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'Brahmotsavam' Review: A Family Drama That Falls Short of Expectations

The nib of Sreekanth’s ‘Brahmotsavam’ states that we’re all a family. The problem is not that the nib is broken; the nib goes all over the place and it doesn’t know where to stop and how to draw a picture that doesn’t mumble black and white philosophies.

Karthik Keramalu | News18.com@KarthikKeramalu

Updated:May 21, 2016, 12:19 PM IST
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Director: Sreekanth Addala

Cast: Mahesh Babu, Samantha, Kajal Aggarwal, Rao Ramesh, Sathyaraj, Revathi, Jayasudha, Pranitha Subhash, Naresh, Tanikella Bharani, Sayaji Shinde, Krishna Bhagavan, Saranya Ponvannan, Pavani Gangireddy

Mahesh Babu had impressed everybody by starring in Sreekanth Addala's ‘Seethamma Vakitlo Sirimalle Chettu’ as the film also had Venkatesh in the lead. Sreekanth deserves a few encouraging words for getting two big stars to play brothers in his second film itself. After that came, ‘Mukunda’, which tasted like a big bag full of salt chips where there was more salt and less chips. The filmmaker is back with another big bag. This time, he gives us desserts. I’m not talking about the special kind for which people stand in queues with smiles on their faces and spaces in their stomachs. The names of the desserts keep changing in ‘Brahmotsavam’ but the taste remains the same.


When Sreekanth turned the lights on in the relationship between Venkatesh and Mahesh in ‘SVSC’, it didn’t seem out of context. When their sister (Abhinaya) didn’t share stories of her own with us, it was okay. The same habit cannot be taken forward for another movie, as well. He removes an important family member (Mahesh’s sister) from the main story in ‘Brahmotsavam’ and he expects us to understand that she’s no longer a part of the happenings of the family (is it because she’s married and living in another country?). In a nicely crafted scene, Revathi and Sathyaraj (Mahesh’s parents), make a video call to their daughter. Revathi shows the sarees she has bought and Mahesh keeps teasing his sister by downing custard apples. This little act tells us why togetherness is important. At the same time, when there’s so much going on in the family, be it a family tour or a sudden death, Mahesh’s sister is not brought into the picture. She’s just there for an emotional scene. Doesn’t she have anything more to offer?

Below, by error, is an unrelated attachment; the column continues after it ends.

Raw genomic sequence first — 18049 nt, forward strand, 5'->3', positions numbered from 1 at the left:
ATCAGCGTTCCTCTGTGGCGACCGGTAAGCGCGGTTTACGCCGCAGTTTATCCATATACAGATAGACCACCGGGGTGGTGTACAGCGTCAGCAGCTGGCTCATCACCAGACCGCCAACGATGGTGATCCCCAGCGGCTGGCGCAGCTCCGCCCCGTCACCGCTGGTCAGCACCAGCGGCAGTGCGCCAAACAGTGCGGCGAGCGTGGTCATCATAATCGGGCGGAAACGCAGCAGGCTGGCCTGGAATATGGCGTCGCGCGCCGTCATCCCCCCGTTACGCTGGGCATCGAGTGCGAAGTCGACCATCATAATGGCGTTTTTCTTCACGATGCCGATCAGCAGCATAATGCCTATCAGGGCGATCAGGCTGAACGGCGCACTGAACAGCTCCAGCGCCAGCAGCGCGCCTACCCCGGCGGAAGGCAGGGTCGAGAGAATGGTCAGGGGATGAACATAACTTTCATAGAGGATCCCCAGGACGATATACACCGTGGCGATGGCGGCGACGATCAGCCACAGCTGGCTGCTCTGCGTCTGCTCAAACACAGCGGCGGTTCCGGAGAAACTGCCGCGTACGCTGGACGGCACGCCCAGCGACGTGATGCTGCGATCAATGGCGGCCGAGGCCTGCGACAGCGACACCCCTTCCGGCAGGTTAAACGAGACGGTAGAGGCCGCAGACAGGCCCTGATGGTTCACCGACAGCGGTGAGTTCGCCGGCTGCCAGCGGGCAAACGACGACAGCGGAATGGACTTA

Kajal and Samantha play Mahesh’s love interests but their real interests are not revealed. Dialogues thrown casually say something about what they do. Still, it doesn’t matter. The entire film revolves around the concept of “sharing happiness”. In the end, many questions tumble out of the film; like: Why did Mahesh dance as if his pants were on fire in 'Bala Tripuramani'? Why do songs pop up every now and then when they serve no purpose? Does the episode involving Saranya Ponvannan exist only so that Mahesh could beat up some people and call, ‘Brahmotsavam’, a family drama with action?


If not for the romantic angle Samantha brings in with her character, it’d be easy to categorize her as the cute neighborhood kid who’s loved by all. She’s bursting with energy in every scene she appears. In her next Sreekanth film, I’d be able to see her energy bubbles, I guess. She goes on a long road trip with Mahesh, and Vennela Kishore joins them. And this segment opens the door to the title track which is wonderfully shot. Rathnavelu’s camera finds some interesting places.

Kishore’s mission is to tickle our funny bones. He enters the screen halfway into the film and it’s too late already. The real and the only scene stealer is Rao Ramesh. The way he puts his muddled thoughts into words is extraordinary. It made me see the fragility of human nature and the need for one-upmanship. He gets a winning moment in the climax, as well.

The nib of Sreekanth’s ‘Brahmotsavam’ states that we’re all a family. The problem is not that the nib is broken; the nib goes all over the place and it doesn’t know where to stop and how to draw a picture that doesn’t mumble black and white philosophies.

Rating: 2.5/5

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